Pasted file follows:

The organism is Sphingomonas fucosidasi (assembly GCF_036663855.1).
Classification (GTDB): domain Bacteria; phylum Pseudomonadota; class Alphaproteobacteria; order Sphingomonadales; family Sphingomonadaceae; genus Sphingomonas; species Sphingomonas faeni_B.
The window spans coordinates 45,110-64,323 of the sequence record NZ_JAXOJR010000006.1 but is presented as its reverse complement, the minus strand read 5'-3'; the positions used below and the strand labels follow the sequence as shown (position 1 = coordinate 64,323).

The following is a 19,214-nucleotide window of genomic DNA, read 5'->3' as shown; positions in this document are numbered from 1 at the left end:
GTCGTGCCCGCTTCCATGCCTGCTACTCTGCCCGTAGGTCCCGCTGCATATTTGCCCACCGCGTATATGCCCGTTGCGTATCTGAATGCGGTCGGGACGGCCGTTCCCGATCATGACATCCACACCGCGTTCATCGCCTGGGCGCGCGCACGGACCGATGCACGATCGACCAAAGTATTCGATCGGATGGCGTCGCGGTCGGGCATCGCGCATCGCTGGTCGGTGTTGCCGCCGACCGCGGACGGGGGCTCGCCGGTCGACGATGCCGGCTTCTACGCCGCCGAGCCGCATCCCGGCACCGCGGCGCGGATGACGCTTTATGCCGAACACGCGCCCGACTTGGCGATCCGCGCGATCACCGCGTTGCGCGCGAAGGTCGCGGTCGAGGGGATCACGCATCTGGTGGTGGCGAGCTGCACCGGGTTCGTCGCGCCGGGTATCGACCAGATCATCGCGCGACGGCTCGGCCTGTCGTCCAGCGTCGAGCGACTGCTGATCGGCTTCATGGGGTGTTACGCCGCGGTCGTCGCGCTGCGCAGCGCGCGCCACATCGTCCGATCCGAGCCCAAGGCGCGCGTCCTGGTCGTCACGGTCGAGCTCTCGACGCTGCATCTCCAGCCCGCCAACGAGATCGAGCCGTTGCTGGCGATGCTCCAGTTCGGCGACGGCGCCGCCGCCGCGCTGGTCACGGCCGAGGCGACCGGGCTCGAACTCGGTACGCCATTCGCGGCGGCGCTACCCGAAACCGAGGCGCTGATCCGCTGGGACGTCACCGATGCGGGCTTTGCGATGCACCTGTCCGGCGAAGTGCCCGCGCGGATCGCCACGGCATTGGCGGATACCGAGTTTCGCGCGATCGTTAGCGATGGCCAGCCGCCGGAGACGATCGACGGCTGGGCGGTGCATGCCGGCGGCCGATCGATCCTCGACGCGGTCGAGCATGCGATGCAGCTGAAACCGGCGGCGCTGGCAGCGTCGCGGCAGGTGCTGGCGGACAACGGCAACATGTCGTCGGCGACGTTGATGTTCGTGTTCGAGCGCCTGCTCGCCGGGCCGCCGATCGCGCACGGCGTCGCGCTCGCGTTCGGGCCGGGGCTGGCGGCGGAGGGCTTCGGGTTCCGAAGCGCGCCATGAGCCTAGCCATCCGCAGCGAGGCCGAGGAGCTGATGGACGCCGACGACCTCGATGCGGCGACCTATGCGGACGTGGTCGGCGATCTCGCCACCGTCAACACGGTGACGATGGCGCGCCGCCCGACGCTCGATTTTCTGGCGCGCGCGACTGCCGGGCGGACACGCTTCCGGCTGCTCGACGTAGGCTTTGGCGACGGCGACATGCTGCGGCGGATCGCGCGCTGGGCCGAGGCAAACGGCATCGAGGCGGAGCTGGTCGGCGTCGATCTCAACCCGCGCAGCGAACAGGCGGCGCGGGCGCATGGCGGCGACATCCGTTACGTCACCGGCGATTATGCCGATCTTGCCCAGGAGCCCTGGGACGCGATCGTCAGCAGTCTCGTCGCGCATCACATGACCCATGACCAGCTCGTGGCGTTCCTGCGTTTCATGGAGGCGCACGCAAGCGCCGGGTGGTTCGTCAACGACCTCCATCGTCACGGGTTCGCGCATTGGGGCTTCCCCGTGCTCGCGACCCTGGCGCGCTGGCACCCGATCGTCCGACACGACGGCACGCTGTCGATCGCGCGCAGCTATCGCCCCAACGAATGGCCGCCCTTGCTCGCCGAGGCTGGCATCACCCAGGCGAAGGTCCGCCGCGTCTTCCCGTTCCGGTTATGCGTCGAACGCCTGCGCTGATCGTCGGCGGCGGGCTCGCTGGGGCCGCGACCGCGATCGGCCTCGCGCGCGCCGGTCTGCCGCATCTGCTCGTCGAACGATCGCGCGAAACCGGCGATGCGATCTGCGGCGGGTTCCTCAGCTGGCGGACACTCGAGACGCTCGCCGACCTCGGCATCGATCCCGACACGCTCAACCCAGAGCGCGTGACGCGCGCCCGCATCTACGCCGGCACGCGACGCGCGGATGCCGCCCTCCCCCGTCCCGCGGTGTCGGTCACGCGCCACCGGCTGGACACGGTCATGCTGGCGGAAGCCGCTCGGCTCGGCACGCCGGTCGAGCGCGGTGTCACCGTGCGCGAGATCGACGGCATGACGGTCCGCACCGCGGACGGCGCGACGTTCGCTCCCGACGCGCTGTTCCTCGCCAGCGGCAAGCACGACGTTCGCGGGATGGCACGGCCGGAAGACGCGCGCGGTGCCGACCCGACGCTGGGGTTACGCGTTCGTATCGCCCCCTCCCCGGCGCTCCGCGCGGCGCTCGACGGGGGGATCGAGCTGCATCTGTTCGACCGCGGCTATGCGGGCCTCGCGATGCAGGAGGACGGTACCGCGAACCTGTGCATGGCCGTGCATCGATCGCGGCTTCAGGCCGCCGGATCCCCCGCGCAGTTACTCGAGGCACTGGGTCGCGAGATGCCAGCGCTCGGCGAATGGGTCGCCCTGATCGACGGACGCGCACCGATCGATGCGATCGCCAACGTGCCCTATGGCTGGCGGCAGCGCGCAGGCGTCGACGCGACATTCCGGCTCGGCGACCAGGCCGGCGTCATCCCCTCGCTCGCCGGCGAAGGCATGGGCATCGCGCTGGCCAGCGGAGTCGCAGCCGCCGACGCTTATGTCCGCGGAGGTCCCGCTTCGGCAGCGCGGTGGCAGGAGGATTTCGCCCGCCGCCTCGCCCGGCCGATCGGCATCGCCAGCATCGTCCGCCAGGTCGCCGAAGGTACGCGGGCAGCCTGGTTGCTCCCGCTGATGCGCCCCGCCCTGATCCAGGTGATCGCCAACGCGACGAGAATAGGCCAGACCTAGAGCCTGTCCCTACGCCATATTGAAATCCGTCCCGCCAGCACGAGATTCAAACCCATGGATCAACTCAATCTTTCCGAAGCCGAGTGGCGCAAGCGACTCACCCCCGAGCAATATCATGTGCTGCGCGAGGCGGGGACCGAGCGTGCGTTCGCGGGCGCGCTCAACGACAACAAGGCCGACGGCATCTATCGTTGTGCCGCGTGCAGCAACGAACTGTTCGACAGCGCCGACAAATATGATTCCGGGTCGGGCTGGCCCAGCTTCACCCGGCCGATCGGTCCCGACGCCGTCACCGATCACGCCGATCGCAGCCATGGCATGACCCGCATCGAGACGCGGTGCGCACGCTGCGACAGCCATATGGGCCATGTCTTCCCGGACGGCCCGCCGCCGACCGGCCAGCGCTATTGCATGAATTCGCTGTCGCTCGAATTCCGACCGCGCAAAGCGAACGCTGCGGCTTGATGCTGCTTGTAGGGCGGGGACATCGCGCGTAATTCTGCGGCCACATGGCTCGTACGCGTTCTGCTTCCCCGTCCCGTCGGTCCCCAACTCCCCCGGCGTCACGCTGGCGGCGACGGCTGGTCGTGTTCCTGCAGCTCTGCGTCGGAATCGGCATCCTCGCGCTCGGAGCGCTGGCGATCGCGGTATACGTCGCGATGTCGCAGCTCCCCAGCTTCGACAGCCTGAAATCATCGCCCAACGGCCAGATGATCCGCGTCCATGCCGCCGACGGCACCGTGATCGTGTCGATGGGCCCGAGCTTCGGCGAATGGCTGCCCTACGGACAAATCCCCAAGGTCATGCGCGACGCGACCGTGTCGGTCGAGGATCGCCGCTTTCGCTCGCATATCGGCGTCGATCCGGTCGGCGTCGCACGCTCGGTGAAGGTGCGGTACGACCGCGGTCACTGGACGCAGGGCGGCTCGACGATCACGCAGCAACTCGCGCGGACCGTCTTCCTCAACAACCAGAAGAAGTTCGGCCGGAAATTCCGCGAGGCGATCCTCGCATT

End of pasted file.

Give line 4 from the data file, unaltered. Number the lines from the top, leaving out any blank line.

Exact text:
The following is a 19,214-nucleotide window of genomic DNA, read 5'->3' as shown; positions in this document are numbered from 1 at the left end: